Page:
The Ballad of Gu Kailai
Friday, the Wall Street Journal reported on a major international murder trial:
“China Says Gu Confesses to Murdering Briton“
– Jeremy Page, WSJ, 8/10/2012
It is a story about a woman of attractive innocence, murder, international intrigue, and corruption at the highest levels of government. It is a true story worthy a James Bond movie.
Americans, with all our cynicism about our own government, need periodic reminders that it is still the best form of government on planet Earth. Gu Kailai provides us that reminder.
It took only 7 hours. Gu Kailai was convicted in a Chinese court of murdering British businessman Neil Heywood. She got him into a drunken, alcoholic stupor and then poured cyanide down his throat.
This would be just another ordinary murder except for one thing…
Gu Kailai is the wife of Bo Xilai.
At the time Mr. Bo was one of the most powerful men in Chinese government. He was Communist Party Chief of Chongqing in Southwest China, one of 5 major Chinese political zones. He was a member of China’s Politburo and rumored to be next in line to become part of China’s 9-member Politburo Standing Committee… the innermost circle of Chinese power.
Mr. Bo is in an exclusive class of Chinese. He is the son of one of the Eight Elders of the Communist Party of China and, as such, has special status.
The official government version is that a distraught, mentally troubled Ms. Gu believed her son had been threatened by Heywood over a real estate deal gone sour. Ms. Gu herself has made no public statements, but agreed through her government appointed lawyer to plead guilty.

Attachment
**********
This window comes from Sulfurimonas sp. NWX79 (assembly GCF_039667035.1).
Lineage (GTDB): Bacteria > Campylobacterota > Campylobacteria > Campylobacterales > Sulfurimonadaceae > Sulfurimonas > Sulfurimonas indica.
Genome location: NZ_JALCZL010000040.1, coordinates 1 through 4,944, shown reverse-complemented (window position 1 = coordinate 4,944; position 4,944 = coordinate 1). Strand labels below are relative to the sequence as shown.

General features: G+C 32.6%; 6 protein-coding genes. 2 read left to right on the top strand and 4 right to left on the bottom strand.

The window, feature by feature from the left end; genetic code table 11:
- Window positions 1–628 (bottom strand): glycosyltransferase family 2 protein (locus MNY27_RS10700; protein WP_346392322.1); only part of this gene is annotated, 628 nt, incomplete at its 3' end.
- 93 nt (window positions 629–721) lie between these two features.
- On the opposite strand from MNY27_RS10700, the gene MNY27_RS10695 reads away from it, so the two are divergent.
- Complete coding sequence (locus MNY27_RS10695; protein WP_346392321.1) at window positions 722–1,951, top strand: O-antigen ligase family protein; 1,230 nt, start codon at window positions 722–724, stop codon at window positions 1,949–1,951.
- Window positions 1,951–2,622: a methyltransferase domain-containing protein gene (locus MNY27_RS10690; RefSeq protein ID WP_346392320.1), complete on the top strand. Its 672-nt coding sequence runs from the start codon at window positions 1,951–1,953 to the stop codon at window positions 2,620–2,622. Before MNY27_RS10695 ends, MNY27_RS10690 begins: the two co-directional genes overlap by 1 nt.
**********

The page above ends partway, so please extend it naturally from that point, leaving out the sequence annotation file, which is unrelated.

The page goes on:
In support of the case, the government presented evidence of poisoning found in blood taken from Heywood’s heart.
This trial would never have taken place except for Wang Lijun.
At the time of Neil Heywood’s death on November 11th, 2011 it was reported to the British government that Heywood had committed suicide and that his body had been cremated as per his own previous request.
Mr. Wang was one of Mr. Bo’s most powerful local political allies and confidants. Wang is former Chief of Police of Chongquin. He was in charge of the Heywood case.
That would have been the end of it except Mr. Wang and Mr. Bo got involved in a bitter power struggle and Wang feared for his life.
After being demoted and close associates of his were arrested, Wang fled on February 6th, 2012. He took refuge at the United States Consulate in Chengdu 170 miles away. That is where he spilled the beans to U.S. officials during his 24-hour stay.
In the meantime, Mr. Bo had dispatched 70 vans of security police out of his jurisdiction to Chengdu and surrounded the U.S. Consulate. He demanded Wang be turned over to him to resolve an internal matter.
Instead, officials dispatched from Beijing’s central government came and took Mr. Wang into protective custody. He has not been heard from since.
Nobody knows the whereabouts of Bo Xilai or Wang Lijun. Mr. Bo has been removed from power, kicked off the Politburo and out of the Communist Party.
Mr. Bo has not been publicly implicated in the death of Heywood; not in court testimony; nor accused by his wife. Ms. Gu has made no public statements since her and Bo’s arrests.
Everything we know comes from a 3,300 word document released Friday by the Chinese government.
There is more to this story than we will ever know. In repressive forms of government we learn only what governments publish.
Unlike the United States, most countries do not guarantee freedom of the press or free speech.
Our government may be clunky, prone to corruptions and coverups, and just plain inept at times; but it is nothing compared to what happens in China where there is no free speech.
If not for a 24-hour visit to a U.S. Consulate, Heywood’s would only be another sad suicide story; Mr. Bo would be about to enter China’s Politburo Standing Committee; Wang would be permanently disappeared and Gu Kailai would be known only as a Chinese government official’s pretty wife.